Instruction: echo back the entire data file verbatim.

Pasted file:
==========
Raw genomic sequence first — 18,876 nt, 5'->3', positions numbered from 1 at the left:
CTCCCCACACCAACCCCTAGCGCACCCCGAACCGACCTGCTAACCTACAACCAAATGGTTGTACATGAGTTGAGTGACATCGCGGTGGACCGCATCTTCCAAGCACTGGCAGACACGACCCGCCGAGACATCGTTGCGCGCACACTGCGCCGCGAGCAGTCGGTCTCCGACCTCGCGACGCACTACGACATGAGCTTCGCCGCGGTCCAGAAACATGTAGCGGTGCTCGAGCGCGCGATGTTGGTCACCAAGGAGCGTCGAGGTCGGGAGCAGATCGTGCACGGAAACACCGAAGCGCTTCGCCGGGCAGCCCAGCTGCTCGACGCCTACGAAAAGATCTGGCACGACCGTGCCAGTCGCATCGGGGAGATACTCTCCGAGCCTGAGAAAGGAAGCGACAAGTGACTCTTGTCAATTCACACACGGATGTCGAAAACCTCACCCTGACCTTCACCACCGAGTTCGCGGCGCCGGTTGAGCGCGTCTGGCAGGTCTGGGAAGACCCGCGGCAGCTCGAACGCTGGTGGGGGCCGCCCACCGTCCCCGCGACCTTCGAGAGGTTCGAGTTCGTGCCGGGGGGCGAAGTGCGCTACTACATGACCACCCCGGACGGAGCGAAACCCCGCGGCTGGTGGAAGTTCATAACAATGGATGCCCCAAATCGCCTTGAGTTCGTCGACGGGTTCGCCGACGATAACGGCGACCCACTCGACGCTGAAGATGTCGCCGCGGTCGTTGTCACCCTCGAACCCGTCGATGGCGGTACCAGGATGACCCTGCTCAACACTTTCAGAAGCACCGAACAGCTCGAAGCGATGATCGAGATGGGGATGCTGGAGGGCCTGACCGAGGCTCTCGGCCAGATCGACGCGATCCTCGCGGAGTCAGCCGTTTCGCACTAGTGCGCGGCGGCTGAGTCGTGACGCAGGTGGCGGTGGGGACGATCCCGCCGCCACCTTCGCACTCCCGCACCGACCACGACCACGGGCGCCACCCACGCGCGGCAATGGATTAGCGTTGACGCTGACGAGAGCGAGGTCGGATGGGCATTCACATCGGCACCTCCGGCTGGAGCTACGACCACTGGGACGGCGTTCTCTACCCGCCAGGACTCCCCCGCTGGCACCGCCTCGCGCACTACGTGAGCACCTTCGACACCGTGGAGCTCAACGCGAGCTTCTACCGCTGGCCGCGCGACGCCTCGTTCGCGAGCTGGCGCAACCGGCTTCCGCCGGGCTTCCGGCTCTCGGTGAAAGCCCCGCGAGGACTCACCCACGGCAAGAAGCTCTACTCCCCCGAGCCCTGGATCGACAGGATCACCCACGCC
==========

Raw genomic sequence first — 18,876 nt, 5'->3', positions numbered from 1 at the left:
CTCCCCACACCAACCCCTAGCGCACCCCGAACCGACCTGCTAACCTACAACCAAATGGTTGTACATGAGTTGAGTGACATCGCGGTGGACCGCATCTTCCAAGCACTGGCAGACACGACCCGCCGAGACATCGTTGCGCGCACACTGCGCCGCGAGCAGTCGGTCTCCGACCTCGCGACGCACTACGACATGAGCTTCGCCGCGGTCCAGAAACATGTAGCGGTGCTCGAGCGCGCGATGTTGGTCACCAAGGAGCGTCGAGGTCGGGAGCAGATCGTGCACGGAAACACCGAAGCGCTTCGCCGGGCAGCCCAGCTGCTCGACGCCTACGAAAAGATCTGGCACGACCGTGCCAGTCGCATCGGGGAGATACTCTCCGAGCCTGAGAAAGGAAGCGACAAGTGACTCTTGTCAATTCACACACGGATGTCGAAAACCTCACCCTGACCTTCACCACCGAGTTCGCGGCGCCGGTTGAGCGCGTCTGGCAGGTCTGGGAAGACCCGCGGCAGCTCGAACGCTGGTGGGGGCCGCCCACCGTCCCCGCGACCTTCGAGAGGTTCGAGTTCGTGCCGGGGGGCGAAGTGCGCTACTACATGACCACCCCGGACGGAGCGAAACCCCGCGGCTGGTGGAAGTTCATAACAATGGATGCCCCAAATCGCCTTGAGTTCGTCGACGGGTTCGCCGACGATAACGGCGACCCACTCGACGCTGAAGATGTCGCCGCGGTCGTTGTCACCCTCGAACCCGTCGATGGCGGTACCAGGATGACCCTGCTCAACACTTTCAGAAGCACCGAACAGCTCGAAGCGATGATCGAGATGGGGATGCTGGAGGGCCTGACCGAGGCTCTCGGCCAGATCGACGCGATCCTCGCGGAGTCAGCCGTTTCGCACTAGTGCGCGGCGGCTGAGTCGTGACGCAGGTGGCGGTGGGGACGATCCCGCCGCCACCTTCGCACTCCCGCACCGACCACGACCACGGGCGCCACCCACGCGCGGCAATGGATTAGCGTTGACGCTGACGAGAGCGAGGTCGGATGGGCATTCACATCGGCACCTCCGGCTGGAGCTACGACCACTGGGACGGCGTTCTCTACCCGCCAGGACTCCCCCGCTGGCACCGCCTCGCGCACTACGTGAGCACCTTCGACACCGTGGAGCTCAACGCGAGCTTCTACCGCTGGCCGCGCGACGCCTCGTTCGCGAGCTGGCGCAACCGGCTTCCGCCGGGCTTCCGGCTCTCGGTGAAAGCCCCGCGAGGACTCACCCACGGCAAGAAGCTCTACTCCCCCGAGCCCTGGATCGACAGGATCACCCACGCC